Joyce Heinen’s review published on Letterboxd:
Cruella is not only a biography of one of Disney’s coolest creeps, but also a demonstration of the political power of fashion.
She’s every dog’s fear: if you’re not careful, you’ll become a coat. It’s a great premise for a bad guy. In the animated film “101 Dalmatians”, Cruella de Vil is at least as memorable as all those spotted puppies. In the late 90s there was a live-action remake, with Glenn Close as Cruella. Now the villain gets her own movie, which focuses on her rise as a gifted fashion designer. In the hands of Australian director Craig Gillespie, the dalmatians are just a footnote. Central to the film is the expressiveness of fashion.
“From a young age I was all about making a statement”, Cruella tells u in a voice-over. Those who wondered about dyed half-and-half hair need no longer doubt; that’s how she was born. In a jam-packed plot, her personal journey of discovery unfolds. “Cruella” is set in London mid-1970s, where anarchic punk fashion originated. Cruella grows up as Estella and is urged to put away her “psycho” side. She hides her distinctive hair with a red wig. She earns a living as a thief and sews disguises for her team of villains.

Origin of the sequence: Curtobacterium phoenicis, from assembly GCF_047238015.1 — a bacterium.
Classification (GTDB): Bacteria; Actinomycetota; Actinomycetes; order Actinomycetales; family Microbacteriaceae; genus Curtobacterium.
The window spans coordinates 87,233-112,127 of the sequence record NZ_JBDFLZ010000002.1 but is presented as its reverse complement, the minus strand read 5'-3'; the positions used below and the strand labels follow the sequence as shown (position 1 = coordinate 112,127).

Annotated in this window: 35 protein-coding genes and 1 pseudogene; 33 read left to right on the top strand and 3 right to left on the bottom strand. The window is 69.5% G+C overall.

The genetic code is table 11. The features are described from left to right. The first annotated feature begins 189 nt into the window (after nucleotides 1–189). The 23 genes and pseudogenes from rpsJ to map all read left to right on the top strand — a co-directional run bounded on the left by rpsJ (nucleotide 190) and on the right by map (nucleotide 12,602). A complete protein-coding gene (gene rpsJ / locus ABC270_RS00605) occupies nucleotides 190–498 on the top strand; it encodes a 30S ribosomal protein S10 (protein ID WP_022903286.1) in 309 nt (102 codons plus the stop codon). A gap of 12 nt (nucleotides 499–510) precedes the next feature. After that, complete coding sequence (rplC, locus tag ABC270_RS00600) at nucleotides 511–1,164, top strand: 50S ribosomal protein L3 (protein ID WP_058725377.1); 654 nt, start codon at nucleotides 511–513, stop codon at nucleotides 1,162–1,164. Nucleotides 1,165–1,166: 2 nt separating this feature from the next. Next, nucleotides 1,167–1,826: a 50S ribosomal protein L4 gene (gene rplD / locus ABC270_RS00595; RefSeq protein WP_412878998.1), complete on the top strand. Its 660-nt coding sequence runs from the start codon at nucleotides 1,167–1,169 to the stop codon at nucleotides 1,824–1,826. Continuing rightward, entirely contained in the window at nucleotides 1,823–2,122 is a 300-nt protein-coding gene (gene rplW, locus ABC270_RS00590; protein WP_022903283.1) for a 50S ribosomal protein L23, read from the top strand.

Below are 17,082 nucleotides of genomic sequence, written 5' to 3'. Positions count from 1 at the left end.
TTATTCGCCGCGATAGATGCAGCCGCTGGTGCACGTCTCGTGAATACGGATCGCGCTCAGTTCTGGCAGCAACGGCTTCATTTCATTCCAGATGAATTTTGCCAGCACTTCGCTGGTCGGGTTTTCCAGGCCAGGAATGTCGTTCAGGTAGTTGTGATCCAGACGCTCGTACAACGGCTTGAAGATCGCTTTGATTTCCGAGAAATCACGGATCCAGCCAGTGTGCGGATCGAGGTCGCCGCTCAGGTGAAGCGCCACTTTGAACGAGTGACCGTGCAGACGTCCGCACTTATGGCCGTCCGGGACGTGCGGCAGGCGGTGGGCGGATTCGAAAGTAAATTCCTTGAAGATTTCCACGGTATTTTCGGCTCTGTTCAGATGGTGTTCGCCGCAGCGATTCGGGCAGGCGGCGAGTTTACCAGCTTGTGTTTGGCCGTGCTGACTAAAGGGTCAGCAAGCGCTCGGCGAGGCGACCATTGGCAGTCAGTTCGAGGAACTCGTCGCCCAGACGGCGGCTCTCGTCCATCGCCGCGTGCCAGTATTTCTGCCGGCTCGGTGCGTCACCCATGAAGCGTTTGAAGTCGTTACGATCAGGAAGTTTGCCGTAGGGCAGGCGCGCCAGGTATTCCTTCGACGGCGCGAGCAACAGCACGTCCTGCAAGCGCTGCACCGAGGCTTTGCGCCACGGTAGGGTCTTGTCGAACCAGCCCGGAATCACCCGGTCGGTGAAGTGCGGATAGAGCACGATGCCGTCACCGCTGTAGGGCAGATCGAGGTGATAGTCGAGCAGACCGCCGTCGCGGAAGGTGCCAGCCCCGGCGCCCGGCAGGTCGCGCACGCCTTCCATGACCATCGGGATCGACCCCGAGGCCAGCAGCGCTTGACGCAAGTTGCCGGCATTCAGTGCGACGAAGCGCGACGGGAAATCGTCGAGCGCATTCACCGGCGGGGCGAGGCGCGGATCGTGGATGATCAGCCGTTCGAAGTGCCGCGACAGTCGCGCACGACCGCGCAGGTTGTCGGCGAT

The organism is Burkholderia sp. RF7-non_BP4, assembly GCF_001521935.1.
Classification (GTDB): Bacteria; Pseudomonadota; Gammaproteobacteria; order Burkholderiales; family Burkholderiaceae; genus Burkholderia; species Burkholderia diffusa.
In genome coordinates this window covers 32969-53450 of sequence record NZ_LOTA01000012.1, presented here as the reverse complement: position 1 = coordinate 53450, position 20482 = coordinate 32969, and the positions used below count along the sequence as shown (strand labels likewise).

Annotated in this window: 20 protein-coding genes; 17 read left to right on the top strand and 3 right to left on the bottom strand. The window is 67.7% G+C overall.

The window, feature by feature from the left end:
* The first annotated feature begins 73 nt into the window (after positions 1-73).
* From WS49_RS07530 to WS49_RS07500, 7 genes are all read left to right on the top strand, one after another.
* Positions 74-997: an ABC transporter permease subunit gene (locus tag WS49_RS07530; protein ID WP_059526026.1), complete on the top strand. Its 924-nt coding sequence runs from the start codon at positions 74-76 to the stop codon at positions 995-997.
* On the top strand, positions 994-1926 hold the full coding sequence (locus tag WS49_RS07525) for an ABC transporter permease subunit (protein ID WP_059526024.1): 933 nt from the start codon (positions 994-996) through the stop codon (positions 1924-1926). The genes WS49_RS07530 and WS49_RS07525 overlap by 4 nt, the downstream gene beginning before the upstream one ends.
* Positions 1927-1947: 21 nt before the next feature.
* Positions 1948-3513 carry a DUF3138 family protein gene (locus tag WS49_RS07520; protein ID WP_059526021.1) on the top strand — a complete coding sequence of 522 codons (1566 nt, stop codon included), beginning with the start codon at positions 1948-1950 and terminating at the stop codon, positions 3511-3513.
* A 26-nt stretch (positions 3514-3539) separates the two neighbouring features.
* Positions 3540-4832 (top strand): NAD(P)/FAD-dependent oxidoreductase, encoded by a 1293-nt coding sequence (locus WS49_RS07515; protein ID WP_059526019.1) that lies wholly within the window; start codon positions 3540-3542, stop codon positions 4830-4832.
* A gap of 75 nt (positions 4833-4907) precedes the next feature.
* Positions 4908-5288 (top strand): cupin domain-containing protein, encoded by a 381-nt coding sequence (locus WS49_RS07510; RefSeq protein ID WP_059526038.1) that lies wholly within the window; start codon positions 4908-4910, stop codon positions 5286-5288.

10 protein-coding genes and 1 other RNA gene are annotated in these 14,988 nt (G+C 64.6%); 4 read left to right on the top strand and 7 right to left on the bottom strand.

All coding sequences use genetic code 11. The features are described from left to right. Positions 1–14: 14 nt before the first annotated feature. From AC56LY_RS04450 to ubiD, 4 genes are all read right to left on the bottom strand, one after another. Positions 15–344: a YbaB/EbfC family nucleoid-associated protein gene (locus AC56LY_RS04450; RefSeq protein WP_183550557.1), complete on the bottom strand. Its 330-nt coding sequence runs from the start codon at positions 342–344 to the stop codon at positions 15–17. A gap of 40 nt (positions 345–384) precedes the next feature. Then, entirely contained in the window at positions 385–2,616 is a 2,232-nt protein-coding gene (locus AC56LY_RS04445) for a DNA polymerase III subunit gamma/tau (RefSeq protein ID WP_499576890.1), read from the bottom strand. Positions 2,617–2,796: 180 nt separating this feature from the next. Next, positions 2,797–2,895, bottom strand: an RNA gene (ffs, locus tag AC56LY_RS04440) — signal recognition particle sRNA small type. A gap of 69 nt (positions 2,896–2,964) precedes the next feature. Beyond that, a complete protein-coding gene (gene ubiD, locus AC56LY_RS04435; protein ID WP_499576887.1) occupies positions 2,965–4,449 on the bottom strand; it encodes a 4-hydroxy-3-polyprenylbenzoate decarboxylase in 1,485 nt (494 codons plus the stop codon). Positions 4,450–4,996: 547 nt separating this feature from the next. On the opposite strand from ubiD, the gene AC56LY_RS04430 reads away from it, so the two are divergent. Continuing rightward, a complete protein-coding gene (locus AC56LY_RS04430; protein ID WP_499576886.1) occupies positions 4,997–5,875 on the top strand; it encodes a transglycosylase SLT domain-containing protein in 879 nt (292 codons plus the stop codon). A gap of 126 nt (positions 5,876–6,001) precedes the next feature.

Estella’s sense of style leads logically to the world of fashion. When she joins the leading couturier ‘the Baroness’, her alter ego and sky-rocket Cruella gets wide open access. The Baroness is a symbol of the establishments. Her classic dresses clash with Cruella’s punk designs.
Fans of the cartoon will recognize some Cruella de Vil quotes and her characteristic driving style. And this movie shows what formed her and how she eventually became the bad woman she is in “101 Dalmatians”. Emma Stone is phenomenal as Cruella, perfect choice for the role. Another reason why I love her so much.